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Incumbent Daniels holds lead over Long Thompson

John Tierney | Friday, October 31, 2008

With Election Day looming, incumbent Republican Indiana Governor Mitch Daniels has opened a 12-point lead over Democratic challenger Jill Long Thompson, according to a Research 2000 poll released October 25.

Long Thompson, who narrowly defeated Jim Schellinger by less than a percentage point in the Democratic primary, also trails in campaign contributions, having raised about $4.5 million in 2008 compared to Daniels’s $8.4 million, according to the Indianapolis Star.

The difference in campaign funds has been a major factor in the election, according to adjunct professor of American Studies and political analyst for the South Bend Tribune Jack Colwell.

“He’s been on TV since March and they’ve been consistently good spots, positive spots,” Colwell said. “She had to turn off her TV [ads] for most of September and October, which left him running almost unopposed.”

The close presidential race in Indiana has also hurt Long Thompson’s chances to win, Colwell said.

“People in Indiana aren’t focused on the governor race because of the presidential race,” he said. “The governor race hasn’t created much of a stir at all. When she couldn’t be on TV all the time, that’s what really hurt her.”

In the South Bend area, some of the biggest issues in the election are the Indiana Toll Road and Daylight Savings Time, according to Colwell. Despite Daniels’s double-digit leads in statewide polls, “there has been some vulnerability in this area because of the Toll Road and Daylight Saving Time,” Colwell said.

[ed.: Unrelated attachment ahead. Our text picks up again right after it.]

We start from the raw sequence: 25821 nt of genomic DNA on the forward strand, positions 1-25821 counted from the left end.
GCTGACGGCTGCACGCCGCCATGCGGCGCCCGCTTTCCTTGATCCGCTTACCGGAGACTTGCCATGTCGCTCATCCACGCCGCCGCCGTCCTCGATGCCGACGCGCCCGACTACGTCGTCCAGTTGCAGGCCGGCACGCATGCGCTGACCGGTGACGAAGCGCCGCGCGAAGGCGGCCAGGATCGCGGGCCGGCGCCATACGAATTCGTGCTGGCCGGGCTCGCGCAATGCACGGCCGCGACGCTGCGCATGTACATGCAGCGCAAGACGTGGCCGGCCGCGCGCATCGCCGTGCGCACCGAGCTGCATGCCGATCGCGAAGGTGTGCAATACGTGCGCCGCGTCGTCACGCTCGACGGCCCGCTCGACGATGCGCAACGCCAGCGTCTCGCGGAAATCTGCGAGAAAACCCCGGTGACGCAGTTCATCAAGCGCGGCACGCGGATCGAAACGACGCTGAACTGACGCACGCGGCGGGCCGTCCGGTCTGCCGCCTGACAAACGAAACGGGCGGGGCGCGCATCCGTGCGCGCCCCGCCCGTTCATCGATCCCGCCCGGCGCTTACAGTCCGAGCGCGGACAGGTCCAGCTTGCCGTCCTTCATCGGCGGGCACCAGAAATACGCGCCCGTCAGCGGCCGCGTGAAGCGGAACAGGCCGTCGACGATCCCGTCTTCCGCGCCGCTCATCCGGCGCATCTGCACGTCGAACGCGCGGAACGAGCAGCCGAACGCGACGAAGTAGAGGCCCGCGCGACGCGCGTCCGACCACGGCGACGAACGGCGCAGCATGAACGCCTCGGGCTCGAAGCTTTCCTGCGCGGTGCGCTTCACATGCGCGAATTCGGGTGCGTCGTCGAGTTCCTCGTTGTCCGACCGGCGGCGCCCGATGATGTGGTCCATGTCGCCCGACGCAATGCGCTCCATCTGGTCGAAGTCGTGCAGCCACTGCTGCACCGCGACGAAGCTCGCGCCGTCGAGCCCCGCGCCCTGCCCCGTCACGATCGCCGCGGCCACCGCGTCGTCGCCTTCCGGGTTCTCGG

The state leased the Toll Road to a private corporation for 75 years. This corporation has recently raised tolls on the Toll Road, but the South Bend area hasn’t seen any of that money.

“A lot of the money that he got up front for that lease has been used for projects in other parts of the state,” Colwell said.

Long Thompson has said that she would not favor further privatization, according to Colwell.

Daniels was responsible for adopting Daylight Savings Time in 2006, Colwell said.

“People are still kind of displeased about that,” he said. “It’s too bad that the time to change the clocks is this Sunday.”

As governor, Daniel claims “strong leadership and pro-active business-minded skills,” according to his campaign’s website. He created the Indiana Economic Development Corporation, which is designed to attract new jobs to the state.

Daniels also created the state’s Office of Management and Budget in 2005 to help increase efficiency and savings in state government. He balanced the state’s budget for the first time in eight years in 2005 and has continued to balance the budget throughout his time in office, according to his campaign

The claim of getting the first balanced budget in eight years is somewhat disputed, according to Colwell. Daniels claims that the state was “bankrupt” when he assumed the governorship. However, this is not entirely accurate, because the state constitution prohibits the state from going into debt.